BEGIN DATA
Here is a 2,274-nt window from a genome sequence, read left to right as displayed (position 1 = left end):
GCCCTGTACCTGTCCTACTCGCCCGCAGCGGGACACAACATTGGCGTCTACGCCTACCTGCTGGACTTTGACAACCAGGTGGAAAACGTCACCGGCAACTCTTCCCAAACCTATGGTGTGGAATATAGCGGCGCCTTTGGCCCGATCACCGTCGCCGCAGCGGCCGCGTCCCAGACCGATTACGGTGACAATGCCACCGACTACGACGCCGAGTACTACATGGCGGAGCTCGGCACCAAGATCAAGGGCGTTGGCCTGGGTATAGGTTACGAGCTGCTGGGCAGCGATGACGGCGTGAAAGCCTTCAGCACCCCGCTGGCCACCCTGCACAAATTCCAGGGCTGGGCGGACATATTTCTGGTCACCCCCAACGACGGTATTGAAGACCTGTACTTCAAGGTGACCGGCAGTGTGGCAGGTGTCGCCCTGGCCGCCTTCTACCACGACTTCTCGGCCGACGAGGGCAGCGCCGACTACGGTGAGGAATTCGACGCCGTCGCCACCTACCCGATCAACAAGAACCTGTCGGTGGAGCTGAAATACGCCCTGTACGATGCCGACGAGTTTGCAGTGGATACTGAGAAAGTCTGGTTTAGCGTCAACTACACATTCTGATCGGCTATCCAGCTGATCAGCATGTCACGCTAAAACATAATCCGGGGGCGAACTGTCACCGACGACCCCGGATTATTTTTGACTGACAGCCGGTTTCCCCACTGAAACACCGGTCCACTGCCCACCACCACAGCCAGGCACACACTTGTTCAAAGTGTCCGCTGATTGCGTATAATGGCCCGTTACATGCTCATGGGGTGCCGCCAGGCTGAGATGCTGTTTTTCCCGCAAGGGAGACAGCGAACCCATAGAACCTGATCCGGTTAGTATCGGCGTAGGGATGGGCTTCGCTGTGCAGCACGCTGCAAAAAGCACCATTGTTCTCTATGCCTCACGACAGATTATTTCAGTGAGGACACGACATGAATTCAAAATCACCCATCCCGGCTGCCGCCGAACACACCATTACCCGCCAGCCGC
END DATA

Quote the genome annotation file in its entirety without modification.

Here is a 2,274-nt window from a genome sequence, read left to right as displayed (position 1 = left end):
GCCCTGTACCTGTCCTACTCGCCCGCAGCGGGACACAACATTGGCGTCTACGCCTACCTGCTGGACTTTGACAACCAGGTGGAAAACGTCACCGGCAACTCTTCCCAAACCTATGGTGTGGAATATAGCGGCGCCTTTGGCCCGATCACCGTCGCCGCAGCGGCCGCGTCCCAGACCGATTACGGTGACAATGCCACCGACTACGACGCCGAGTACTACATGGCGGAGCTCGGCACCAAGATCAAGGGCGTTGGCCTGGGTATAGGTTACGAGCTGCTGGGCAGCGATGACGGCGTGAAAGCCTTCAGCACCCCGCTGGCCACCCTGCACAAATTCCAGGGCTGGGCGGACATATTTCTGGTCACCCCCAACGACGGTATTGAAGACCTGTACTTCAAGGTGACCGGCAGTGTGGCAGGTGTCGCCCTGGCCGCCTTCTACCACGACTTCTCGGCCGACGAGGGCAGCGCCGACTACGGTGAGGAATTCGACGCCGTCGCCACCTACCCGATCAACAAGAACCTGTCGGTGGAGCTGAAATACGCCCTGTACGATGCCGACGAGTTTGCAGTGGATACTGAGAAAGTCTGGTTTAGCGTCAACTACACATTCTGATCGGCTATCCAGCTGATCAGCATGTCACGCTAAAACATAATCCGGGGGCGAACTGTCACCGACGACCCCGGATTATTTTTGACTGACAGCCGGTTTCCCCACTGAAACACCGGTCCACTGCCCACCACCACAGCCAGGCACACACTTGTTCAAAGTGTCCGCTGATTGCGTATAATGGCCCGTTACATGCTCATGGGGTGCCGCCAGGCTGAGATGCTGTTTTTCCCGCAAGGGAGACAGCGAACCCATAGAACCTGATCCGGTTAGTATCGGCGTAGGGATGGGCTTCGCTGTGCAGCACGCTGCAAAAAGCACCATTGTTCTCTATGCCTCACGACAGATTATTTCAGTGAGGACACGACATGAATTCAAAATCACCCATCCCGGCTGCCGCCGAACACACCATTACCCGCCAGCCGC